Personal OKRs

Photo credit: Orion Pictures/Everett Collection

When I looked out of my Berlin-Mitte office window, I could see Max waving from the Zalando lounge. Although we worked just across the street, we barely manage to see each other in person more than once a year.

We’ve known each other since we were little kids: Our grandparents were neighbors, so we would spend the summers together building tree houses and playing tag around the garden. Later, we would play Counterstrike in his grandma’s garage, drinking 25 cent-beers from plastic bottles. The good times.

Last week, we managed to meet for lunch, and over some Five-Guys-Burgers we talked about work life, Bill and Ted, Burnout syndrome and how he got engaged just recently. Max told me how he spent his new years eve with his fiancé: The two of them were relaxing at home and thinking about the next year. He pulled out a Spreadsheet on his computer, and they started creating an OKR list for 2019.

Wait for Hoschi, you are using OKRs - that’s pretty cool! Do you have some experience with that previously?

Yes – I have been doing OKRs for a while at work, but now is the first time I have been trying it out for my private life.

How come?

Let me tell you a story about that: I got exposed to the concept of OKRs when a new VP started at Zalando. He had worked at Google before, so obviously he is a bit of a Google Fanboy. Of course, he was pushing to introduce OKRs to our company. At first, I couldn’t get it, you spend a lot of time just sitting together, talking about goals and visions. This all seemed like a big waste of time to me. After a while, though I realized how having the objectives written down would help me focus on what I wanted to achieve, and especially how it makes my work life much more transparent to me and my colleagues - short-term and long-term. At Zalando, we do different sets of OKRs, usually team OKRs for the next 6 months, business units for next year and broader visions for the next 5 years.

That is a lot. When I was working as Head of Product Marketing in the Marketing and Operations Department at Wooga, we did one set of OKRs per team and one for the whole department which we would evaluate and renew every 3-4 month. It sure takes a lot of time, we sometimes spent several weeks nailing them down, which can be a pain in the ass. But it also helps you to form a shared vision within the team and explain to everyone outside what you are working on right now, what is moving you.

But there is also the downsides: some people in teams (not mine) use OKRs to hide behind them: “I can’t help you with that now, I have to work on the things defined in my OKRs now – come back in 3 months”. Denying work because it is not on the list, that should not happen.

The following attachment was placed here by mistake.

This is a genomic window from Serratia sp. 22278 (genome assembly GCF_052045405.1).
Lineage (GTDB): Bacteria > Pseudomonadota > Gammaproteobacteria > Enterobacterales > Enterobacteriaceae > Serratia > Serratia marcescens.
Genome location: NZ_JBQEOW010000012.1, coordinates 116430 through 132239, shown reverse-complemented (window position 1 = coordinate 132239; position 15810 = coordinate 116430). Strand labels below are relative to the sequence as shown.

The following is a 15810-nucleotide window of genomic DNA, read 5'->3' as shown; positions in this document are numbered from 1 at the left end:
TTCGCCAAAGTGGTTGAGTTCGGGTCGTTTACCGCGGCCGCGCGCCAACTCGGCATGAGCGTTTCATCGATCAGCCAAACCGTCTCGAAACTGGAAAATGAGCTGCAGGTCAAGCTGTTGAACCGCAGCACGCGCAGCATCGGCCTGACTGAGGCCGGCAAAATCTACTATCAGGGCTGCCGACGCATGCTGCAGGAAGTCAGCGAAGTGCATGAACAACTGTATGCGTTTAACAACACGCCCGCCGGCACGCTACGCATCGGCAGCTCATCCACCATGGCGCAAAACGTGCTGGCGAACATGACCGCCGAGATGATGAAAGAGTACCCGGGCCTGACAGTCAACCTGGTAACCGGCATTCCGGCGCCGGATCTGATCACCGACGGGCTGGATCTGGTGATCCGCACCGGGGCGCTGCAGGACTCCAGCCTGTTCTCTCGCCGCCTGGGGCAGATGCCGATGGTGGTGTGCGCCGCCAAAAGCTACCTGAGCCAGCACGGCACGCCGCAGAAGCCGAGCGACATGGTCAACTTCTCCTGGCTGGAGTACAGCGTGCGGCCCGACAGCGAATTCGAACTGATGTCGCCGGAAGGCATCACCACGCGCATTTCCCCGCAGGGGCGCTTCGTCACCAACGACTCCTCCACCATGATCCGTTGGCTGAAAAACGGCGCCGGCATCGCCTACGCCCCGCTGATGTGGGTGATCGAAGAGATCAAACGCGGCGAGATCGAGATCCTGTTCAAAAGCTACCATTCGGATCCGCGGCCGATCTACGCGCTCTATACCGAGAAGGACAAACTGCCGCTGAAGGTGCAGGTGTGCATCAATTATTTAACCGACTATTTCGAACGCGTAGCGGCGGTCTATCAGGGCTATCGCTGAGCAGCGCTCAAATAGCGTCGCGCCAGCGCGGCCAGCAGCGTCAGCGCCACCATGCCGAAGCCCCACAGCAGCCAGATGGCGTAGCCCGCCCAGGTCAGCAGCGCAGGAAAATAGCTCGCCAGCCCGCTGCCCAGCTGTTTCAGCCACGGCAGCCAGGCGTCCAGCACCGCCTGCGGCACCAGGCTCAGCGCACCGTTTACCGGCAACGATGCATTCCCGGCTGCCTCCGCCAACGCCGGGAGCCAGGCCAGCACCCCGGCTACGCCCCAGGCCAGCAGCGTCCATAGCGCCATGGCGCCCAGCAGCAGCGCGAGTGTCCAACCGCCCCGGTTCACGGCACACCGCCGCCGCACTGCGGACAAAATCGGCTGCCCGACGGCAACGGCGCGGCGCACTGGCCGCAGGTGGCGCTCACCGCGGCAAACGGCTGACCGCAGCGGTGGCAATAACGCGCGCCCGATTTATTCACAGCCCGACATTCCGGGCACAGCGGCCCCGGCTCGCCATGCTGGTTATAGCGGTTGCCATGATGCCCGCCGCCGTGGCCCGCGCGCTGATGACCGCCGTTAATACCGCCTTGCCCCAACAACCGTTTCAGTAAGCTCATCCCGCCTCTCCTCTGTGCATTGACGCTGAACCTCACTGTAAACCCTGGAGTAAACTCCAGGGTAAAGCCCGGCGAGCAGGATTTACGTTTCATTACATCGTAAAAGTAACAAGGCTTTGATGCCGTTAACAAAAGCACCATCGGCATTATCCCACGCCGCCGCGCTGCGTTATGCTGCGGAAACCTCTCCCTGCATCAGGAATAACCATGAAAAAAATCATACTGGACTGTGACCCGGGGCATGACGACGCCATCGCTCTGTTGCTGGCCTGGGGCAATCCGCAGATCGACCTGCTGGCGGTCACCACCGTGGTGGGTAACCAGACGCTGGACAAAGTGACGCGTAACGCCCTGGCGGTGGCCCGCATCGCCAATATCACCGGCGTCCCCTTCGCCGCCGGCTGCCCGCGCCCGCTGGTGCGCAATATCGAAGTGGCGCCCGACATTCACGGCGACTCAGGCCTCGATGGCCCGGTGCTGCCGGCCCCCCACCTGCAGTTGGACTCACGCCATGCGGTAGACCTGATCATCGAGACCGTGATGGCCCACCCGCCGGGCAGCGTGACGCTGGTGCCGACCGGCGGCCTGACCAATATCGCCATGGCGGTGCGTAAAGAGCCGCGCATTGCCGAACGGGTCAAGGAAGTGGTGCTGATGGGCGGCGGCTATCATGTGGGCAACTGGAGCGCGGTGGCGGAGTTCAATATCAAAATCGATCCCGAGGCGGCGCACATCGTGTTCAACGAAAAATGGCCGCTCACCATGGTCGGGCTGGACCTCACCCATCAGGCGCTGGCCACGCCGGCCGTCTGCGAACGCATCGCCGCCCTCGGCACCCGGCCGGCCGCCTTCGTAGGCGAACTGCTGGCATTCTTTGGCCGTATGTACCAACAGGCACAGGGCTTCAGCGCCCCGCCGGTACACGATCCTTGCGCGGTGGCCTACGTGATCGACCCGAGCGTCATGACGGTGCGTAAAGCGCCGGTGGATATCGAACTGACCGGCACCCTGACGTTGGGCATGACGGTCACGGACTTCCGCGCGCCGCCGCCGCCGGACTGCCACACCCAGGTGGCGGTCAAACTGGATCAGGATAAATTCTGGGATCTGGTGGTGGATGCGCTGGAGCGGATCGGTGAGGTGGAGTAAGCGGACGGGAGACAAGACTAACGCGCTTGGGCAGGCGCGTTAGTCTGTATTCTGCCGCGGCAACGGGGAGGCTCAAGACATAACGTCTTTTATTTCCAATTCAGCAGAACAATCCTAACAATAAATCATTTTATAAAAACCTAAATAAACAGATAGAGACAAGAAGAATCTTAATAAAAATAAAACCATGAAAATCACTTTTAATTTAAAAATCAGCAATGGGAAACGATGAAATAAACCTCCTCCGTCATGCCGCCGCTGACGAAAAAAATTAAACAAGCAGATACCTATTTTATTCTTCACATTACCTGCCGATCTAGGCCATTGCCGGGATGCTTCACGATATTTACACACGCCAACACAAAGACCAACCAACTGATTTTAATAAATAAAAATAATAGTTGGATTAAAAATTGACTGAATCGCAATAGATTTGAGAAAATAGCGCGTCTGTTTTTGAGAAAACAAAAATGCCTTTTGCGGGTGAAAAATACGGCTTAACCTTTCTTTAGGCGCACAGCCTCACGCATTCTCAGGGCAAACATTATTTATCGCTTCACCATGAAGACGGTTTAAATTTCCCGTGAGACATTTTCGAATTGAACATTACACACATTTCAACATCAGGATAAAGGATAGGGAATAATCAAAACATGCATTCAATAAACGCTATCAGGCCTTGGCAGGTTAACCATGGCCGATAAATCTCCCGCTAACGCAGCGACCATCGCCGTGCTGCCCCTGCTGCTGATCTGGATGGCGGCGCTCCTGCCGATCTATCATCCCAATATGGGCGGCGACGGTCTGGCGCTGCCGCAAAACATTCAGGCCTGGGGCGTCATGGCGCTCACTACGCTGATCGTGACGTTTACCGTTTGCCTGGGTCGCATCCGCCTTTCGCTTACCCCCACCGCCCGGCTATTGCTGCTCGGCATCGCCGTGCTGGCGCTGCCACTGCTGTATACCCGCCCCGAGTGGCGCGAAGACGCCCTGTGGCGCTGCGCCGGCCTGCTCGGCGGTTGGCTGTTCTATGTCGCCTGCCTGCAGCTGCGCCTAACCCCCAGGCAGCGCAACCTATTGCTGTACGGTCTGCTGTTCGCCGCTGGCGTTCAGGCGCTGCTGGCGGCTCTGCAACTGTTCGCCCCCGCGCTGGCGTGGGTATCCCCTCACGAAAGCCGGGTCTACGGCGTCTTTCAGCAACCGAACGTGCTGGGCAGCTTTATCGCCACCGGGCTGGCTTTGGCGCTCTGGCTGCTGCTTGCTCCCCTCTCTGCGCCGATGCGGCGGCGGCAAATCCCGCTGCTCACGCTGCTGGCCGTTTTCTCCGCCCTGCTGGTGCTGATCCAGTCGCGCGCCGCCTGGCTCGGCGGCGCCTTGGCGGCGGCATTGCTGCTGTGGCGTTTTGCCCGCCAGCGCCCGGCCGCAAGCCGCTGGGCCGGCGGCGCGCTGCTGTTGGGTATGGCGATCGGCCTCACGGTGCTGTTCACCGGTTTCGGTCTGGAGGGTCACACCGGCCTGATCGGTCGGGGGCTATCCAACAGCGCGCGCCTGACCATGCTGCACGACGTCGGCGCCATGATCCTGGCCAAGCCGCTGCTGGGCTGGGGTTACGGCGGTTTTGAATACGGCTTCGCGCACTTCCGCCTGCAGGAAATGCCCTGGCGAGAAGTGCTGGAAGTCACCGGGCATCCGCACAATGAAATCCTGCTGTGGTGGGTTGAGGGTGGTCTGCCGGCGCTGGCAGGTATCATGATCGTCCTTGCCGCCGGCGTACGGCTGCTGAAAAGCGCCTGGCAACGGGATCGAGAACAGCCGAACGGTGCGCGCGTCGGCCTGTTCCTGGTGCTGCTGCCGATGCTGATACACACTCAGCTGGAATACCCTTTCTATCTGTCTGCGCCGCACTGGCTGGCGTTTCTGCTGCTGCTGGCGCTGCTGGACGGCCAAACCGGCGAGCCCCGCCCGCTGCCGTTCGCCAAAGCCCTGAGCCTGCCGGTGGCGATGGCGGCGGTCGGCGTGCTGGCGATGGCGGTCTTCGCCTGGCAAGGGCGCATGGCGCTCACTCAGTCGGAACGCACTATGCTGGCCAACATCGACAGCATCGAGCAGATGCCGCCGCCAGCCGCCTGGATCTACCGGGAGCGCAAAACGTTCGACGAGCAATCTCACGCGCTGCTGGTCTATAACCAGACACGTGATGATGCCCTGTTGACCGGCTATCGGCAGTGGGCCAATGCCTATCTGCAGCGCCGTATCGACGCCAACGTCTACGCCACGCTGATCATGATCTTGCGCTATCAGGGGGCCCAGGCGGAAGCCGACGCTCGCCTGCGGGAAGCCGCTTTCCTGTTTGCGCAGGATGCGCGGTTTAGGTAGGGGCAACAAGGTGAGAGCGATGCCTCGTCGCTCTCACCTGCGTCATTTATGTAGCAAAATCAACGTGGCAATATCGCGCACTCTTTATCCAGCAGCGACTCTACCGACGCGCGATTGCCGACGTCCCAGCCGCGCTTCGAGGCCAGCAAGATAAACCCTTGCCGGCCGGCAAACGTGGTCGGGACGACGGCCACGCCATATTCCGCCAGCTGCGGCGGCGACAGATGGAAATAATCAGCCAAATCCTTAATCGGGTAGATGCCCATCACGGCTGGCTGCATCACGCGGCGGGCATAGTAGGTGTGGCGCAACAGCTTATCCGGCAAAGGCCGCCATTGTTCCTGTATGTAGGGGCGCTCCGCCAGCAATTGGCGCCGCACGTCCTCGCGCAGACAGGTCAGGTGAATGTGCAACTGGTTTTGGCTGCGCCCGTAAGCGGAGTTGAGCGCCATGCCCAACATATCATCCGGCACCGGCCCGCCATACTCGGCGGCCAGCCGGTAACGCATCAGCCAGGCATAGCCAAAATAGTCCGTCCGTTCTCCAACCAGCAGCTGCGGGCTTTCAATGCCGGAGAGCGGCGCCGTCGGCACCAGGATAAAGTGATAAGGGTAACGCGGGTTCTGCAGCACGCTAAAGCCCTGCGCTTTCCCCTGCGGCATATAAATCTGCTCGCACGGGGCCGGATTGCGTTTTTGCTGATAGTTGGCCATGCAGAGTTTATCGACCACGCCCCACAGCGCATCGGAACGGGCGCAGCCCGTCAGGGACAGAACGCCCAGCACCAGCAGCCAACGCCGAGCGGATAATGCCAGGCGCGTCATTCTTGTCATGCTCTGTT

Yes, that is a good sign that the OKRs aren’t well defined. They should be inclusive and cover unexpected tasks as well, especially if you work in a service team. They should not block you off for a few months – or you simply need to have more OKRs …

We usually do 3-5, but never more. Defining more OKRs will result in you losing the overview. For my private goals in 2019 for examples, I have set 4 objectives.

I have been using the «Annual Review» technique by Chris Guillebeau this year, which I really enjoyed doing. It, however, resulted in a very long list of goals, ordered by segments like health, finance or family relations. I find that very inspiring, but also hard to manage. Doing four objectives at the time seems like a good idea. Which did you set?

My four objectives are also set by segment in a way: Improving my relationships with family and friends, improving my health, home improvement and turning my apartment into a smart home and living a more sustainable, environmentally-friendly life. The key results for that would be something like: recycle more, separate my trash, try to reduce my meat consumption, buy less cheap stuff.

How many key results should you have? I usually do a 3×3 matrix: 3 objectives, 3 key results. Having more though help rating them, right?

You are referring to the objective rating scale between zero and one, right? The easy trick is to have 10 key results per objective so that every fulfilled key result is 0.1 on that scale. If you have reached seven out of ten key results, you get a score of 0.7.

Which is, according to Jake Knapp, the perfect OKR scoring.

At my company, we are using only 0.3, 0.7 and 1.0. If you hit 0.3, you underdeliver on your goals. A score of 0.7 means you achieved what you planned, and reaching 1.0 is like landing a moonshot – when you accidentally invent the next iPhone when working your goals.

In my private life, I set different levels. Take for example the goal of improving the relationship to my grandma: 0.3 would be the equivalent to calling my grandma on a weekly basis, 0.7 is when I visit her and 1.0 is when I manage to take her out on a weekend trip.

If you want to learn more about OKRs and personal goal setting, check my other post, How to Turn Your New Year’s Resolutions Into Goals. And of course, follow me on Twitter: @johannesippen.

Johannes Ippen
About the Author

Johannes Ippen is a designer from Berlin, passionate about French punk rock, really strong espresso and writing about design. Follow him on Twitter for more of design-related essays. Full bio →